• Mayo Clinic Q & A

    Mayo Clinic Q and A: Treatment of peripheral artery disease depends on severity of symptoms

a closeup from behind of a Caucasian woman's leg and feet, wearing jeans and tennis shoes walking down a paved road beside tall grass

DEAR MAYO CLINIC: I am in my early 50s, and I enjoy hiking and biking. I was active until leg pain brought me to my doctor. I was diagnosed with a blockage of the artery behind my right knee. What is this condition, and what treatments are available?

ANSWER: Your condition, called peripheral artery disease, is a common problem in which narrowed arteries reduce the amount of blood that reaches the limbs. The type of blocked artery you describe can be treated in several ways. The specific treatment you need depends on the severity of your symptoms and the extent of the blockage.

The most frequent cause of peripheral artery disease is a buildup of fat and calcium deposits on artery walls. Over time, this buildup, which is known as atherosclerosis or plaque, can limit blood flow through the artery and lead to serious problems, including tissue death and amputation of the affected limb.

When plaque begins to form, it doesn't cause symptoms. But it can be detected during a physical exam when blood pressure in an ankle or leg is compared to blood pressure in an arm. Normally, blood pressure is higher in the legs than in the arms. As a blockage develops, though, blood pressure in the leg falls.

Factors that increase risk for plaque buildup include cigarette smoking, diabetes, kidney failure, high blood pressure and high cholesterol.

If these factors are not controlled, plaque continues to build and symptoms begin to appear. The most common symptom, called "claudication," is leg pain or cramp with walking. Depending on how advanced the disease is, the pain may be mild or severe. As the disease progresses, the distance you can walk without pain gets shorter. The first approach to treat this disease is to take part in physical activity or a walking program for 30–40 minutes three to four times per week.

If nothing is done to treat the risk factors, peripheral artery disease can progress to its most serious stage, which is when blood flow to the limb is dramatically decreased. A telltale symptom of this stage is leg pain at resting, particularly at night when the leg is raised on a bed. Often patients must get out of bed or dangle their foot outside the bed to relieve symptoms.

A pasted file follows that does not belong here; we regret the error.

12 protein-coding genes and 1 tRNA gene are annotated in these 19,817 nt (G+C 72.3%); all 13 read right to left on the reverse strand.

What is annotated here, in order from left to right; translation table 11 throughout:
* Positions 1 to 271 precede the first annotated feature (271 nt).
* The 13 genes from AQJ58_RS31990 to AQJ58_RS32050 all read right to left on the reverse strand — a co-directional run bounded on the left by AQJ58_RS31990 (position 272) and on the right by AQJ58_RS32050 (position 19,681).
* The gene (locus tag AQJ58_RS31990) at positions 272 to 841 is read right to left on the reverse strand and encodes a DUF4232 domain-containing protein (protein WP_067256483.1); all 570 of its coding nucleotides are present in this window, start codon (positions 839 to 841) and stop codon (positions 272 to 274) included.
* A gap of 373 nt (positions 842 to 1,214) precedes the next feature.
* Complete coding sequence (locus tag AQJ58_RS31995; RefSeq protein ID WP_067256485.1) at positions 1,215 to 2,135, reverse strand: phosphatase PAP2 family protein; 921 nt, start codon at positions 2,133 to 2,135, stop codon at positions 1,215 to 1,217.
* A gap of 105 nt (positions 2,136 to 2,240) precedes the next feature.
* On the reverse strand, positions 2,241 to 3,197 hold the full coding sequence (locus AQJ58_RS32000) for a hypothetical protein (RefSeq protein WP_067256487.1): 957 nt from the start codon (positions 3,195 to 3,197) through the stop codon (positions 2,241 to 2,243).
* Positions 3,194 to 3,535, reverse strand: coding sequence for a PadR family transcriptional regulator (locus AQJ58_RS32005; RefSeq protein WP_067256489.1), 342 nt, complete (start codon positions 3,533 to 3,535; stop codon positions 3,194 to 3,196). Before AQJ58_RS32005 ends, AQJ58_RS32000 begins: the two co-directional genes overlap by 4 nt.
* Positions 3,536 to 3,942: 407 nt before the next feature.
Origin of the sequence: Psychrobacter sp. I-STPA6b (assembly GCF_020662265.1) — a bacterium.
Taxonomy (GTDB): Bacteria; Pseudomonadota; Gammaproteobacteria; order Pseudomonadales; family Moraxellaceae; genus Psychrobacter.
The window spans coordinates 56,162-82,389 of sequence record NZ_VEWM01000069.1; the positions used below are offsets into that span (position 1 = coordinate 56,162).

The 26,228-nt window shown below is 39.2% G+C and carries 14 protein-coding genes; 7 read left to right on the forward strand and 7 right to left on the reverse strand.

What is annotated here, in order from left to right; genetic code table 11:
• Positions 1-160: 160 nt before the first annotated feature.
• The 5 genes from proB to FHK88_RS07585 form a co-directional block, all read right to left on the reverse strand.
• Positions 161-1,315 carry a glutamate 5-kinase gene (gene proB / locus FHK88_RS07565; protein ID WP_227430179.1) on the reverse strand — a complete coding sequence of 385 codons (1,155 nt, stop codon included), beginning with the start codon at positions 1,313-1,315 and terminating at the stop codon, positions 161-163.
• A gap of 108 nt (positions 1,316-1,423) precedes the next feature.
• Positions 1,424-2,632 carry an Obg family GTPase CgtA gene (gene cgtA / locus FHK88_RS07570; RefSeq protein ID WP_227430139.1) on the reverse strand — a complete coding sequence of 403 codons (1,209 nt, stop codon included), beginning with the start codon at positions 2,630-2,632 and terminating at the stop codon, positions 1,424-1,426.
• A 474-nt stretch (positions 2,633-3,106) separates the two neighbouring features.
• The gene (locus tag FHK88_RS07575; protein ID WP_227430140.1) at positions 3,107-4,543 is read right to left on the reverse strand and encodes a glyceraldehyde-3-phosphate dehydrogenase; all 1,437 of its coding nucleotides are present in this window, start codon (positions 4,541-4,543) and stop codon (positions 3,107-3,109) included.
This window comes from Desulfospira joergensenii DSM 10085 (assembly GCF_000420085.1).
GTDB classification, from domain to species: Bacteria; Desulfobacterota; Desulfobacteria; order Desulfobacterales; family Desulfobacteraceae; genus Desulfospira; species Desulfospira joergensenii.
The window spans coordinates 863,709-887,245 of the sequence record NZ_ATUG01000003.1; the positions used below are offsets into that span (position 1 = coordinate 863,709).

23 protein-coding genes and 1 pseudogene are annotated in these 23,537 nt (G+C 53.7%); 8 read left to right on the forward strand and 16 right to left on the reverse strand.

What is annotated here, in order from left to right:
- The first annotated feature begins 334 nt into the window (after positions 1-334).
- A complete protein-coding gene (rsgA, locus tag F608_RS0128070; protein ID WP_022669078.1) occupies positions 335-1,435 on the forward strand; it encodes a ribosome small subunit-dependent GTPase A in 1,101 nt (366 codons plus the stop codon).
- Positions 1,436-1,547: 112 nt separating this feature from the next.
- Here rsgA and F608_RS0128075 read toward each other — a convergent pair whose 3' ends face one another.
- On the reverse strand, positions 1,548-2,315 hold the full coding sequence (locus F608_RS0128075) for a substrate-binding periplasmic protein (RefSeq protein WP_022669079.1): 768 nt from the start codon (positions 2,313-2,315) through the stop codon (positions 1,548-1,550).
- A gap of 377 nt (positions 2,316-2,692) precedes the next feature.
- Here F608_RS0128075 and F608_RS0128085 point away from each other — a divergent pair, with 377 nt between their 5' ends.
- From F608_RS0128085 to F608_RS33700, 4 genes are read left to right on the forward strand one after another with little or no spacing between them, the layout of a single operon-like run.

Treatment varies based on the severity of the disease. When peripheral artery disease is diagnosed in the early stages of the disease, lifestyle changes often are enough to treat it. Quitting smoking; eating a healthier diet; and controlling high blood pressure, high cholesterol or diabetes along with a daily walking program can help. These steps typically slow or stop progression of the disease because they allow the body to develop other channels for blood to bypass the blockage. Exercise can help condition muscles to get oxygen from blood more efficiently, so the muscles can work better despite reduced blood flow.

If lifestyle changes are not enough to slow the disease's progress, or if severely limited blood flow threatens the viability of the leg, additional treatment may be necessary.

One treatment possibility is bypass surgery performed by a vascular surgery team. A blood vessel from another part of the body or an artificial blood vessel is placed around the blockage in the leg, so blood can flow around the affected artery.

A less invasive approach involves endovascular treatment, which includes options such as angioplasty, stents and plaque removal. In angioplasty, a small hollow tube, called a catheter, is threaded through a blood vessel to the blocked artery. A small balloon on the tip of the catheter is inflated to expand the artery, flatten the blockage and stretch the artery open to increase blood flow. A mesh metal framework, called a stent, may be placed in the artery to keep it open. Some catheters also can be used to remove plaque. The plaque buildup can be physically removed from the artery, either by scraping it out with a blade or drill, or using a laser to destroy it.

For a person in your situation, a conservative approach to treatment is usually an appropriate first step. Medical intervention typically is not necessary, unless peripheral artery disease has advanced to the point that the health of the limb is threatened.

My recommendation is to follow up with a vascular expert for a more thorough review of your situation to determine the best treatment for you. Dr. Young Erben, Vascular Surgery, Mayo Clinic, Jacksonville, Florida